Some anti-paramilitary laws have been around since the Reconstruction Era, when they were intended to prevent the reemergence of Confederate armies. Many have their roots in the 1980s, when hate groups like the Ku Klux Klan began running training camps. The Anti-Defamation League, which monitors extremist activity, was so alarmed by these reports that it drew up model anti-paramilitary legislation, and over the next decade, 24 states passed restrictions on paramilitary activity. The new ordinances were enforced against white supremacists in a few scattered cases.

“If these militias are just running around the woods with guns, most states don’t really care.”

In the 1990s, self-styled citizen militia groups proliferated across the country, marking the beginning of the modern right-wing militia movement. Officials hesitated to use the laws to crack down on militia activity. Even in Michigan—then a hotbed of militia activity—the attorney general’s office declined to take a position on whether the Michigan Militia was in violation of state law. To date, there are no known cases of these laws being used against “patriot” militias, according to Mark Pitcavage, a senior research fellow with the Anti-Defamation League’s Center on Extremism. “They’ve become sort of forgotten little laws,” he says.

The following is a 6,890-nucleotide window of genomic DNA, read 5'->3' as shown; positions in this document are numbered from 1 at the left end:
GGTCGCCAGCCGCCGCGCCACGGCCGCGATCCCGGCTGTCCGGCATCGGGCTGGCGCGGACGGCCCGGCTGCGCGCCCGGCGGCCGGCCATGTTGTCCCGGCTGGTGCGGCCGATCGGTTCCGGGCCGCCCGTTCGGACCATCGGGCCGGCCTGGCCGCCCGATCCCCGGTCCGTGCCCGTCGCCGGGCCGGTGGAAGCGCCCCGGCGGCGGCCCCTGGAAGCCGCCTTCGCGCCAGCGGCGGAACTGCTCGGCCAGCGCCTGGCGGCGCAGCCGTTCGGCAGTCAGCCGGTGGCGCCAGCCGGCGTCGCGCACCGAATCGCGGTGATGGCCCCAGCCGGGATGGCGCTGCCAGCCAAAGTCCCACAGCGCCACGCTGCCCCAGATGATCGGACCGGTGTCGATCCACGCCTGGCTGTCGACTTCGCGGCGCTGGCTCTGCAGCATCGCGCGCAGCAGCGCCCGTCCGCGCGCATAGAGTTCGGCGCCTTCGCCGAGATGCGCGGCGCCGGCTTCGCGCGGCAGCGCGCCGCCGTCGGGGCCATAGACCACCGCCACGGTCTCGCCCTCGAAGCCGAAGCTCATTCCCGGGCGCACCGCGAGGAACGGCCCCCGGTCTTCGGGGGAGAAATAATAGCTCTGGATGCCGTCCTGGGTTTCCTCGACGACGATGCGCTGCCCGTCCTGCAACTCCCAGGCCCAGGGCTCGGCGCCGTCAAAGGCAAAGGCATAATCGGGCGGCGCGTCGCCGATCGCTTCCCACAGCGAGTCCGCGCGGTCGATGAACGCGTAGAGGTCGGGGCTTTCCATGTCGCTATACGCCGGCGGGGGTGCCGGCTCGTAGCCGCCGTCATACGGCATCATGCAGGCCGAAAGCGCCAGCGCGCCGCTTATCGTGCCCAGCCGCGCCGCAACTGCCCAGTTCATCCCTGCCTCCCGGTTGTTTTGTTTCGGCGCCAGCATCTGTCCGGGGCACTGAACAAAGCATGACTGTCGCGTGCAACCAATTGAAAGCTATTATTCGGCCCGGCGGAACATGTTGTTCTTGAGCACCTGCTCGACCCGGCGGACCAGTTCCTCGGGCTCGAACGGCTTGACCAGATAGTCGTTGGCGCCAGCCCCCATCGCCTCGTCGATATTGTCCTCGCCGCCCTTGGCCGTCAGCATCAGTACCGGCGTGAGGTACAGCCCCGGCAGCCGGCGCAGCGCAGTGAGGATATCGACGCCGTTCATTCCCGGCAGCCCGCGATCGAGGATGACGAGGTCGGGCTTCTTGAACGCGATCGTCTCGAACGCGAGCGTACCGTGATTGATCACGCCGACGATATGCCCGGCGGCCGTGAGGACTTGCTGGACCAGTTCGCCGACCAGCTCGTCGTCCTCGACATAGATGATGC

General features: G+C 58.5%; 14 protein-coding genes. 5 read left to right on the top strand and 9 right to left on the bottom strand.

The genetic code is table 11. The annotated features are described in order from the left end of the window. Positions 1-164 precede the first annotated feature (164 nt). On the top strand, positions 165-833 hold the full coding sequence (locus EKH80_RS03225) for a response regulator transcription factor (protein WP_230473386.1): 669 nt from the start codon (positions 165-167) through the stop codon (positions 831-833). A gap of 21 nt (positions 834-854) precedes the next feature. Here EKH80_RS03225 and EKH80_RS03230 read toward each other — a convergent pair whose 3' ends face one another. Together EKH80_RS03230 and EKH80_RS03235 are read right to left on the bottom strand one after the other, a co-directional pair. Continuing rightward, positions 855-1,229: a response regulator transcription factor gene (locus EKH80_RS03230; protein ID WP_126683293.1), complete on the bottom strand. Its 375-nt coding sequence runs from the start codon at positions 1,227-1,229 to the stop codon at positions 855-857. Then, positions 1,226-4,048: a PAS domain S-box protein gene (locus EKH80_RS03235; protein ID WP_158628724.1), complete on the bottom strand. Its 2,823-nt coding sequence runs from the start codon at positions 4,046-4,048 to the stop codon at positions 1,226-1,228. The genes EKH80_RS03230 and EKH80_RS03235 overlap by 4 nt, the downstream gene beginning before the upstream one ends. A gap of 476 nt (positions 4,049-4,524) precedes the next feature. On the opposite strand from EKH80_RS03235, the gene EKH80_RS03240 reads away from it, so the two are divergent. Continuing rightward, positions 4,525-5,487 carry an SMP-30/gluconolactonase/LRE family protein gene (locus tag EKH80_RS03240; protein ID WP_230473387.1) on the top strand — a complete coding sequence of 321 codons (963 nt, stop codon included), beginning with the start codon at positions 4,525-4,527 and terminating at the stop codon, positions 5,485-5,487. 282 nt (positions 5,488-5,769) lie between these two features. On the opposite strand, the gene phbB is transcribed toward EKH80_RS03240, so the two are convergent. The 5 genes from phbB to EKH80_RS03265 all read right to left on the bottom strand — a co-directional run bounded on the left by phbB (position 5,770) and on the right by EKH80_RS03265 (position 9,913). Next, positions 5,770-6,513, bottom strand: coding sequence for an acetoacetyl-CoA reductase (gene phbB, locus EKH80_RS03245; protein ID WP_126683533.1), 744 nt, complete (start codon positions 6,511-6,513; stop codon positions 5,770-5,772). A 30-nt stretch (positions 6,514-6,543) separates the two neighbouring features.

When militia members are accused of breaking the law, prosecutors ignore anti-paramilitary laws and pursue more serious charges. In 2014, hundreds of armed militiamen gathered at Cliven Bundy’s ranch in Nevada to protest the confiscation of his cattle as a result of his failure to pay more than $1 million in unpaid federal grazing fees. Some aimed their guns at federal authorities and ultimately forced the Bureau of Land Management to release the cattle. Afterward, the federal government slapped the showdown’s leaders, including Bundy, with a slew of federal charges, including conspiracy, extortion, obstruction of justice, and assault on a federal officer. Earlier this month, after a lengthy undercover FBI investigation, three militiamen in Kansas were arrested for plotting to bomb a Somali apartment complex. They were charged with conspiracy to use a weapon of mass destruction.

State anti-paramilitary laws are often ignored because they have few teeth, says Pitcavage. “You can take a case federal with conspiracy laws and get much more time and potentially much harsher penalties than with most of the state laws,” he says. “In some of these cases, the feds don’t even give the state the option. They come in and they just charge these guys with conspiracy and there’s no need for the state to try and apply a paramilitary training statute.”

Even as militia members talk of the day when they might put their training to the test to resist the government, the decision not to scrutinize militia activity more closely may be a strategic one: Prosecutors and law enforcement agencies don’t want to risk angering militia supporters and generating more support for the militia movement. “For the most part,” says Pitcavage, “if these militias are just running around the woods with guns, most states don’t really care.”